Northwest Florida’s weather patterns can present challenges to maintaining a health lawn. Heavy rains promote fast growth and relentless sunshine causes lawns to fade. In the last 200 days we have received at least 68 days of rain. While the rest of Florida was experiencing record drought, the Panhandle was experiencing torrential downpours. With every drop of rain your spring fertilizer is being metabolized by the lawn, reducing how many nutrients remain in the soil. Even the best slow-release fertilizer will only last 3-4 months. The message is: “It’s time for more fertilizer.”
A healthy lawn is an important component of the urban landscape. Not only do lawns increase the value of a property, they also reduce soil erosion, filter stormwater runoff, cool the air, and reduce glare and noise. A healthy lawn effectively filters and traps sediment and pollutants that could otherwise contaminate surface waters and groundwater. Lawns require nutrients throughout the growing season to stay healthy. In Northwest Florida the growing season is typically April to October.
Proper fertilization consists of selecting the right type of fertilizer and applying it at the right time and in the right amount for maximum plant uptake. The type of fertilizer should be based on a soil test, available through UF/IFAS Extension. The timing of application and amount of fertilizer is dependent on the research-based recommendations for the grass species and the fertilizer analysis of the product being used.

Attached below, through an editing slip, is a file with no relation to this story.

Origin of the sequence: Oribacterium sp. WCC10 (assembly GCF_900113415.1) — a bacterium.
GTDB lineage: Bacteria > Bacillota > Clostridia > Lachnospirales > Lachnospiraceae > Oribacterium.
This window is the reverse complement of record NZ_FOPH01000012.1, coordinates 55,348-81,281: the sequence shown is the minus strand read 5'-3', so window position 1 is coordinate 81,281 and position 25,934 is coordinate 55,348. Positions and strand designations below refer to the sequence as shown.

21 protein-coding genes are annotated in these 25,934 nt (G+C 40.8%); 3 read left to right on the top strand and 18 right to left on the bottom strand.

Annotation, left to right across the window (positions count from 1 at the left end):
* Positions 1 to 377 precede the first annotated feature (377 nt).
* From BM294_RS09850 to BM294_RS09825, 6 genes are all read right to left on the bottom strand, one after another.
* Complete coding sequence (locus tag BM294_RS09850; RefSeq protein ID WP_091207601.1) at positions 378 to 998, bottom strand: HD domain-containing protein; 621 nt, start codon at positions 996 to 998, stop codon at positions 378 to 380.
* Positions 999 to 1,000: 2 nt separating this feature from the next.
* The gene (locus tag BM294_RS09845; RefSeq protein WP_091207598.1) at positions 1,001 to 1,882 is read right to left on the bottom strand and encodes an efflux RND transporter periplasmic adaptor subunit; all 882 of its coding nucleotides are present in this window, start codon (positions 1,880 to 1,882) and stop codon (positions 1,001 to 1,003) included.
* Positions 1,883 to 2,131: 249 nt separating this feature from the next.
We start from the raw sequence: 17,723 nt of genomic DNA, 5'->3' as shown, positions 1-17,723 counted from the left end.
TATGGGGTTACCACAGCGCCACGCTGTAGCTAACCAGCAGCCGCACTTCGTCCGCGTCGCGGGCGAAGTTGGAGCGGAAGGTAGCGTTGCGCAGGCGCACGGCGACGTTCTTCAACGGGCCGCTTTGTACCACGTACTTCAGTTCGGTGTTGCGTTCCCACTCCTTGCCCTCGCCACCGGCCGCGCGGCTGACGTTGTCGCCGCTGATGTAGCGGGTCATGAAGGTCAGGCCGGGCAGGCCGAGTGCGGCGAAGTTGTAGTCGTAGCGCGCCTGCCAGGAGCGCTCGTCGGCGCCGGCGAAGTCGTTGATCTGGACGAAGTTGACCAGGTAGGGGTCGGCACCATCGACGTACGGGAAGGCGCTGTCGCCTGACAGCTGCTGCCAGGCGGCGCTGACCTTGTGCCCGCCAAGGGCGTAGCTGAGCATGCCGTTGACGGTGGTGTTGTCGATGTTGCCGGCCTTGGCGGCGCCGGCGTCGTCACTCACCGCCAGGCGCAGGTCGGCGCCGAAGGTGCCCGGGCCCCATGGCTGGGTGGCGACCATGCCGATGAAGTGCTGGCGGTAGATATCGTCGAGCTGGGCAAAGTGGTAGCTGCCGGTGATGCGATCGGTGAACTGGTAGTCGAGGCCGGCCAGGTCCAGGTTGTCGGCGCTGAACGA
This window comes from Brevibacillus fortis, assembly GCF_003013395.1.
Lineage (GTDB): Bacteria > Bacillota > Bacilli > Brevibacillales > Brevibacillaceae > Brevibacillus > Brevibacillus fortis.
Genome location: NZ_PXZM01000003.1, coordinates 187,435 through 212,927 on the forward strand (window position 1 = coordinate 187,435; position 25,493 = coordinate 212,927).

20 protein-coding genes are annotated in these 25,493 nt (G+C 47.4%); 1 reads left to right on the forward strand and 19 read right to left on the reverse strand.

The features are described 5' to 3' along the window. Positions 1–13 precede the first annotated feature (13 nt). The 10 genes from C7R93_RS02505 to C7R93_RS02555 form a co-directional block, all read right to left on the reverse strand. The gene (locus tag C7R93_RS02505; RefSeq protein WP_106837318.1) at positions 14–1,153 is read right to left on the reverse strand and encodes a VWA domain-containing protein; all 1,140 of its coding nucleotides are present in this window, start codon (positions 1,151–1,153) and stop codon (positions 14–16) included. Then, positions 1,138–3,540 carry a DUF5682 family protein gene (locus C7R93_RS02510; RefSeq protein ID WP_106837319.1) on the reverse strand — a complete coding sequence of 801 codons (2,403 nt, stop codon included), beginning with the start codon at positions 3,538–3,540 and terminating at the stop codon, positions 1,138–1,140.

Chart excerpted from Florida Friendly Landscaping publication
Select only a fertilizer that states that the product is for use on residential turf. Do not use a fertilizer meant for flower or vegetable gardens on lawns. By Florida Administrative Code, Rule 5E-1.003, the Urban Turf Rule requires that the fertilizers being applied to residential lawns are labeled for the site and the application rates be followed. Typically, these products will contain both slow-release nitrogen and low or no phosphorus. Slow-release nitrogen will provide a longer-lasting response from the grass and reduces the potential for burning. For more information on the Urban Turf Rule go to: http://www.edis.ifas.ufl.edu/pdffiles/EP/EP35300.pdf.
With frequent rain the soil is also losing iron. Keep in mind that the green fading to yellow appearance in your lawn may be an iron deficiency. Before applying your summer fertilizer put out a liquid chelated iron. It will improve the health of the lawn while you are trying to find a dry day to fertilize. While it is necessary to water in fertilizer with ¼” of water to reduce burn potential and volatilization, never apply fertilizer when heavy rain is expected. The rainfall over ¼” can encourage runoff and/or leaching of that fertilizer, which can be costly and environmentally harmful.